"What we have is a fat contractor in Colt who's gotten very rich off our wars in Iraq and Afghanistan," said Sen. Tom Coburn (R-Okla.).

The M4, which can shoot hundreds of bullets a minute, is a shorter and lighter version of the company's M16 rifle, first used 40 years ago during the Vietnam War. At about $1,500 apiece, the M4 is overpriced, according to Coburn. It jams too often in sandy environments such as Iraq, he adds, and requires far more maintenance than more durable carbines.

"And if you tend to have the problem at the wrong time, you're putting your life on the line," said Coburn, who began examining the M4's performance last year after receiving complaints from soldiers. "The fact is, the American GI today doesn't have the best weapon. And they ought to."

[...]In 2006, a nonprofit research group surveyed 2,600 soldiers who had served in Iraq and Afghanistan and found 89 percent were satisfied with the M4. Colt and the Army have trumpeted that finding, but detractors point out that the survey also revealed that 19 percent of these soldiers had their weapon jam during a firefight.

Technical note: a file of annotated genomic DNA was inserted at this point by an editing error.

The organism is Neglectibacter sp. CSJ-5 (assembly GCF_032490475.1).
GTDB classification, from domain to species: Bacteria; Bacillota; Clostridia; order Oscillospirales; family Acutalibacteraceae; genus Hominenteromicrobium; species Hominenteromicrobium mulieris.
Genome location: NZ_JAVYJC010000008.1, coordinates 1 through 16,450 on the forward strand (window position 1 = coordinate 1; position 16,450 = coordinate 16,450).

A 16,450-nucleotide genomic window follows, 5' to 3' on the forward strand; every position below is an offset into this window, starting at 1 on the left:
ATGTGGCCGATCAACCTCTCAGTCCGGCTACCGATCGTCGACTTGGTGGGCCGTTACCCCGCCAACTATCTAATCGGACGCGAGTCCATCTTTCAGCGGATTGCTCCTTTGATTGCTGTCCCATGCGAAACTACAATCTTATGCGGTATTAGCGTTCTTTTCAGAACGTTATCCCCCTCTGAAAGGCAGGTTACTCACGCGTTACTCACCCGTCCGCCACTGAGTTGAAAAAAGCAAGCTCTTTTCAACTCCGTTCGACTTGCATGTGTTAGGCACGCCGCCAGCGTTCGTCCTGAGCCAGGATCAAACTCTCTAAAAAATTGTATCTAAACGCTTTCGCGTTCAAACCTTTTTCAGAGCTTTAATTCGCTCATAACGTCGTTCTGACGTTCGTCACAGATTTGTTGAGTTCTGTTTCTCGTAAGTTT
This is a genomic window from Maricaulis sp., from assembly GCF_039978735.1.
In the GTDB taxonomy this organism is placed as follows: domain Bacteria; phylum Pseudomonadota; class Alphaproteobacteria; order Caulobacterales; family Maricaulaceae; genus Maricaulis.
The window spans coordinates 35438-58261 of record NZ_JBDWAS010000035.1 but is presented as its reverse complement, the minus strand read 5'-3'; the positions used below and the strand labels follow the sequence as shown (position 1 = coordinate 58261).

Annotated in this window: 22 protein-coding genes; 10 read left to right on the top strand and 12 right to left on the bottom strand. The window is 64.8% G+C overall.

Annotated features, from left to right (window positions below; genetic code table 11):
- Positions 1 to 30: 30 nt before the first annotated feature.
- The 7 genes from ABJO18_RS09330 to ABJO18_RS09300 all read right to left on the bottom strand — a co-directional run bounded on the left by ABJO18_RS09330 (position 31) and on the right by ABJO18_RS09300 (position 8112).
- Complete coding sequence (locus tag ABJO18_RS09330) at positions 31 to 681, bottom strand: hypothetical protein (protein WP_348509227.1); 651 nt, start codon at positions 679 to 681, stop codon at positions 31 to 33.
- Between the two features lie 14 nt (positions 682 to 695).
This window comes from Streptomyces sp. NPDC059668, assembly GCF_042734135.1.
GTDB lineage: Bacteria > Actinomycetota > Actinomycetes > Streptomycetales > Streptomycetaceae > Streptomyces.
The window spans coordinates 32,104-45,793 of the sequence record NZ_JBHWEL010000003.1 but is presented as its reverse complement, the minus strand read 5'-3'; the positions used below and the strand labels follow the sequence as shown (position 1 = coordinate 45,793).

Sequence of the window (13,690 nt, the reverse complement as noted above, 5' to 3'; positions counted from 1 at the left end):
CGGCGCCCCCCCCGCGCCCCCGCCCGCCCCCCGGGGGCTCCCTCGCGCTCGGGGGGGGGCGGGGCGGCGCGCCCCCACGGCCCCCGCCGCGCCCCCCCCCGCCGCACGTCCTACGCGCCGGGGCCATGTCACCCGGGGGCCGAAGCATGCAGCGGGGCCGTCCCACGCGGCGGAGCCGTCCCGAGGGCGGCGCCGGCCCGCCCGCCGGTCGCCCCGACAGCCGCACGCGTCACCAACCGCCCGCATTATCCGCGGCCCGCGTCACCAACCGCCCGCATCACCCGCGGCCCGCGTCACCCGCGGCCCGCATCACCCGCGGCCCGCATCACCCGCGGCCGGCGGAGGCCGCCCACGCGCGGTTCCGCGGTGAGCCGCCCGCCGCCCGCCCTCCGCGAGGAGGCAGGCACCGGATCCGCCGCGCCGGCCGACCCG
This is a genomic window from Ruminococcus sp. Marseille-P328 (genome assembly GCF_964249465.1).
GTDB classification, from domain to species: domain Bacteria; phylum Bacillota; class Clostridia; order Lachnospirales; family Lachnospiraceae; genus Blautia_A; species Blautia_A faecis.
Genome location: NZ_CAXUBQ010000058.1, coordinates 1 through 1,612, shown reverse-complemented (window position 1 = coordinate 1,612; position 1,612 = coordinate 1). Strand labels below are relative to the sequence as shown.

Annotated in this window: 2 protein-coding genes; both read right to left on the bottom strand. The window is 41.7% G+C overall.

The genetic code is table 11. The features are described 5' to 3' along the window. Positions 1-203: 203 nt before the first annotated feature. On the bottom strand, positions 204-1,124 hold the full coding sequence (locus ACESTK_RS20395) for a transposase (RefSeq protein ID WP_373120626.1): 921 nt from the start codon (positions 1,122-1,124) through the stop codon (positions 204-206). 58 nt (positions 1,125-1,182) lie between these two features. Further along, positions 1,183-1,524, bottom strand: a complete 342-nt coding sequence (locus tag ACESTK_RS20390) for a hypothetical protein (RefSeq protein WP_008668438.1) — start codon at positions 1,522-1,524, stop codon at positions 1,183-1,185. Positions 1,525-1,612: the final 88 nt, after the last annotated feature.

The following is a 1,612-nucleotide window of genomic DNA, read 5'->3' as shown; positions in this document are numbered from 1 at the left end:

Chicago Killings Raise Parents' Fears

What the hell is going on here? Are we seeing the disintegration our society? Then you have a worthless dynasty politician blaming the victims--the mothers:

All day, Chicago was a city on edge, with police gearing up to combat the waves of violence that have hit the city hard over the past few weeks.

Police SWAT teams are saturating the city's South Side, the area where most of the 331 shootings in the city this year have occurred. The teams are out in street patrols, backed up by helicopter surveillance.

It's their response to last weekend's shooting spree, which alone counted for an estimated 36 of those shootings, seven of them deadly.

Jitters Weatherspoon, a South Side native, said the violence in his neighborhood is forcing him and other parents to hold their children hostage in their own homes, for fear of seeing them get shot.

"That's a parent's worst dream is to have to bury their own kid and yes, it's happening. People are burying their kids," he said.

[...]A fired up Mayor Richard Daley held an emergency community meeting on Friday in which he blamed parents for letting the problem spiral out of control.